Which brings us back to integrity. 

Through a series of workshops, my client's employees decided that "integrity" should mean doing the right thing for the customer by trying to be the customer's advocate. Together, we brainstormed real workplace stories that were examples of serving with integrity.

Suddenly, the word had meaning. Employees could use integrity as a guide when handling tricky situations. Managers could use it when giving employees feedback. Everyone was on the same page.

Take Action

Identify some of the buzzwords that are floating around your workplace. Take time to define them, and make sure everyone shares the same definition. 

This exercise not only gets everyone on the same page, it can greatly influence your next steps. 

For example, if a company is blindly pursuing employee engagement without defining it, leaders might conduct a survey, form a committee, and be done with it. But if leaders understand that an engaged employee knows what makes the company successful and is committed to helping achieve that success, leaders might first make sure every employee understands the company's vision and goals.

How to Keep Your Virtual Team Engaged

Do you have employees who work from home or in a remote office?

This arrangement is increasingly common in customer service. There are many benefits for employees and employers alike, such as eliminated commute times, lower office expenses, and greater flexibility.

There's also a big challenge—keeping remote employees engaged.

By engaged, I mean they understand what makes the business or team successful, and they're committed to helping achieve it. 

The challenge faced by many virtual employees is they often miss out on critical updates, or don't get to participate in "water cooler" discussions around the office where important decisions are made. And it's easy to feel left out of the natural camaraderie that develops when people work together. That office potluck is a huge bummer if you’re eating cold cereal at home while everyone else is enjoying Victor’s famous lumpia.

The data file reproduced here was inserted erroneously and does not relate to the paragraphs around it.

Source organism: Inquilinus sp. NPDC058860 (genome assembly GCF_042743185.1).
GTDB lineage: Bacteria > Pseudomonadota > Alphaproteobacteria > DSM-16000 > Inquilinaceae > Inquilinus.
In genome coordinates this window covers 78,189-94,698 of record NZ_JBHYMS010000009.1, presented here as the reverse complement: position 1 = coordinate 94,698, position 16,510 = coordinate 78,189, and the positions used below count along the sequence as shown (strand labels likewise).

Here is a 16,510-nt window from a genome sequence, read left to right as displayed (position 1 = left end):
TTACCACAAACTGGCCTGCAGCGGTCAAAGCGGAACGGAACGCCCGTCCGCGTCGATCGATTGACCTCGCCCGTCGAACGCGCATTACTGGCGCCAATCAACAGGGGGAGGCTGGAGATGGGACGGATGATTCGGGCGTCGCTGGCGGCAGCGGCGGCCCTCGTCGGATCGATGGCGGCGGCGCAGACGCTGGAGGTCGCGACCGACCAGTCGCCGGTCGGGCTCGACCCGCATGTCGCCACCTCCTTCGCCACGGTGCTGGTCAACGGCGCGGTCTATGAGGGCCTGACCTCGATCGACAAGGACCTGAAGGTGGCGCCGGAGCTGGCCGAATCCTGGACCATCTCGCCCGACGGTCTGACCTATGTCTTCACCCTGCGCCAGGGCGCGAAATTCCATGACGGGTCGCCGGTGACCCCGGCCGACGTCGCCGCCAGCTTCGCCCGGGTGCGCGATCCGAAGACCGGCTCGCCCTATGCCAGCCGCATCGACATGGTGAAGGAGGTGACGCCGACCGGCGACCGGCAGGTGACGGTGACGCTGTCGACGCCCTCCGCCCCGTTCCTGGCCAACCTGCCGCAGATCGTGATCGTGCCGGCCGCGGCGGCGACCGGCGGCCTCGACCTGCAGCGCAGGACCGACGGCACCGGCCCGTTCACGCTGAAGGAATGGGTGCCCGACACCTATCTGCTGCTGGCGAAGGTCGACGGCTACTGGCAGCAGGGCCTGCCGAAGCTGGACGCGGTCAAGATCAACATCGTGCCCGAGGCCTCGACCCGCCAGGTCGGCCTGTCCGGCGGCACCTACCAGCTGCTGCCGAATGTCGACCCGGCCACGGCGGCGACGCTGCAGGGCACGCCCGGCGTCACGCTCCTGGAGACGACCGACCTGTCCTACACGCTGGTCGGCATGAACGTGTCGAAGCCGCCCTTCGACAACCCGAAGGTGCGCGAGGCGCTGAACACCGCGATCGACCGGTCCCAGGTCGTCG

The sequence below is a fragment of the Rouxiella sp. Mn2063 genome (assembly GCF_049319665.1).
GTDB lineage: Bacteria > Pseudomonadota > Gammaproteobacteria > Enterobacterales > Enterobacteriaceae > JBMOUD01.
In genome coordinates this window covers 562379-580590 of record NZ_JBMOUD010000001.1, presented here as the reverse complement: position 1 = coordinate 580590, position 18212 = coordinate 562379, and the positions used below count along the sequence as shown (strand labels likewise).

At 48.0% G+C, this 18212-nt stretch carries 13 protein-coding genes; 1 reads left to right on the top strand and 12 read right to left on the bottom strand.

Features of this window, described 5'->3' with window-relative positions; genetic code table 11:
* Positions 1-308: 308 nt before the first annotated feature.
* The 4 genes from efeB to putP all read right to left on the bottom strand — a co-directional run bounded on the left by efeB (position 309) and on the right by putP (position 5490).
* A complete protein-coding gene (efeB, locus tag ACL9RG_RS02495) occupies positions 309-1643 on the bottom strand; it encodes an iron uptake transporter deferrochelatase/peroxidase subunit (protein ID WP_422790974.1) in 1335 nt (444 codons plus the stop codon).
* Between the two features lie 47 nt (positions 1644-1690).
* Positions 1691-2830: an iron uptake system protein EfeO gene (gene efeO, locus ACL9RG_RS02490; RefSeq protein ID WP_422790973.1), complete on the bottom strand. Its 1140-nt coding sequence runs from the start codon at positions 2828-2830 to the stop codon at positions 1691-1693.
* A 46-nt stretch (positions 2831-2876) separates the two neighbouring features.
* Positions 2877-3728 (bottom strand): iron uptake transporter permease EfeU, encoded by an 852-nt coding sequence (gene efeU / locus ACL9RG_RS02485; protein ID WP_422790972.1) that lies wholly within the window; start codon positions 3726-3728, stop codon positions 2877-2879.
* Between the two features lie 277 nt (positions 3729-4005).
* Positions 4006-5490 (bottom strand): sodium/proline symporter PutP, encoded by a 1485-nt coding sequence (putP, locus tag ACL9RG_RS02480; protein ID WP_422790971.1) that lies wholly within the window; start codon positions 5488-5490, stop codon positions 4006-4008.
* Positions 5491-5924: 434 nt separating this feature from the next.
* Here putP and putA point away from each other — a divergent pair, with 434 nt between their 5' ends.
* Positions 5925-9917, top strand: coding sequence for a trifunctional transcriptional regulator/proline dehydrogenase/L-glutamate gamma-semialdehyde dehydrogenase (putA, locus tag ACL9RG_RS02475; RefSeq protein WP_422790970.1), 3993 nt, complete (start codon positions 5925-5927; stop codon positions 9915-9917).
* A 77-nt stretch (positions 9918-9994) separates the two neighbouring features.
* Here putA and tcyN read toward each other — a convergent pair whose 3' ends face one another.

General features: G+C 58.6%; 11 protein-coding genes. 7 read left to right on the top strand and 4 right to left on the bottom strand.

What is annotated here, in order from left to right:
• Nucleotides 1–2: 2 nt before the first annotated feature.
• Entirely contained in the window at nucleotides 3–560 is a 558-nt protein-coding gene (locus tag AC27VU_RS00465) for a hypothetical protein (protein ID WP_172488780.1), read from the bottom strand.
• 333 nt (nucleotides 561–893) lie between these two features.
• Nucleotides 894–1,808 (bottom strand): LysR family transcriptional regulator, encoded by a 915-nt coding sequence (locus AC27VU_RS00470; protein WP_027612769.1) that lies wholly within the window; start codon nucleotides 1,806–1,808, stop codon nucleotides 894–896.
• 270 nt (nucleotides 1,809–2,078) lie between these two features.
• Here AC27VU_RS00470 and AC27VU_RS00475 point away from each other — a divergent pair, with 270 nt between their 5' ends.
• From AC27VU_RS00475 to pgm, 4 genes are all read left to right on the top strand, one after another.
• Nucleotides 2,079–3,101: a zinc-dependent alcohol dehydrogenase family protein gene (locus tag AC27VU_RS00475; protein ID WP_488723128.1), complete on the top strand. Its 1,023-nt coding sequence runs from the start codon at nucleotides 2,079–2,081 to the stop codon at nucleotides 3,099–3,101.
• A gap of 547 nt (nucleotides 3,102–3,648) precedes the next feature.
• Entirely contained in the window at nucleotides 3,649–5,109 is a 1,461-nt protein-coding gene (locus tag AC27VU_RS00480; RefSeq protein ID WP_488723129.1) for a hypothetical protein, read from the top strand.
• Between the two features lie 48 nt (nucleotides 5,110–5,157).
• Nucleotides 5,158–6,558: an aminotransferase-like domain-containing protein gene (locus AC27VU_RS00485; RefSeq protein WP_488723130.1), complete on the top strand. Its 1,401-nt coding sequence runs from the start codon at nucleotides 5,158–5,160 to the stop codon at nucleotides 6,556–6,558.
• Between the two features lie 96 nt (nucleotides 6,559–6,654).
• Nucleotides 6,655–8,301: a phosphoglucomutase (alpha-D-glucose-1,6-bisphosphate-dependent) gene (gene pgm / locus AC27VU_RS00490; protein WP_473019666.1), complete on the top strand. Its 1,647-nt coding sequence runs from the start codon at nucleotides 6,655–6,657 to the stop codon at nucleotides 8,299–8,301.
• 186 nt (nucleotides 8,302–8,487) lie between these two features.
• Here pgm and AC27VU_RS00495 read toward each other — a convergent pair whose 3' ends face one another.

The good news is you can overcome this challenge with a little planning. Here are some key insights from leaders with experience managing virtual teams.

 An employee chats with a coworker on a video call.

Promote Face-to-Face Contact

If feasible, promoting periodic face-to-face contact works wonders. It strengthens relationships and many people find it easier to communicate via other channels, such as email, once they’ve met someone in person.

Michael, a client experience team lead, has one remote employee. She works in the office once every two weeks. "I intentionally try to schedule these days when there will be key times for her to connect and interact with the rest of the team," says Michael. "For example, last week, she came to the office on the day of our office Thanksgiving potluck."

Jeremy, a contact center manager, cautions leaders to be respectful of remote employees' time when asking them to come into the office. "We’ve historically had a tendency to try to force them into the office when they may not want that in the name of engagement and inclusion when really, we should be figuring out how to engage and include while at home rather than forcing a drive into the office they’ve likely been avoiding. Periodically coming into the office is fine if it’s mutually agreeable vs. company-sided."

Diana, a customer support team lead, suggests focusing in-person time on relationship-building. “That actual in-person time together should also be more for bonding than getting work done, so don’t plan meetups to be packed 10 hour work days with no down time.”

Meeting in-person isn’t always feasible, but video can still bring you face-to-face with your remote team. Chelsea, a client experience leader, has weekly video calls with each person on her team.

Establish Communication Channels

Using the right communication tools is critical to keeping everyone informed.

Holly, a marketing vice president, suggests virtual teams adopt effective communication tools and establish some team norms around using them. "Slack is such a great way for a quick chat and I love Zoom for longer or more complex conversations. Being able to see someone's face makes a HUGE difference in really connecting to them as a person rather than treating them like an email address."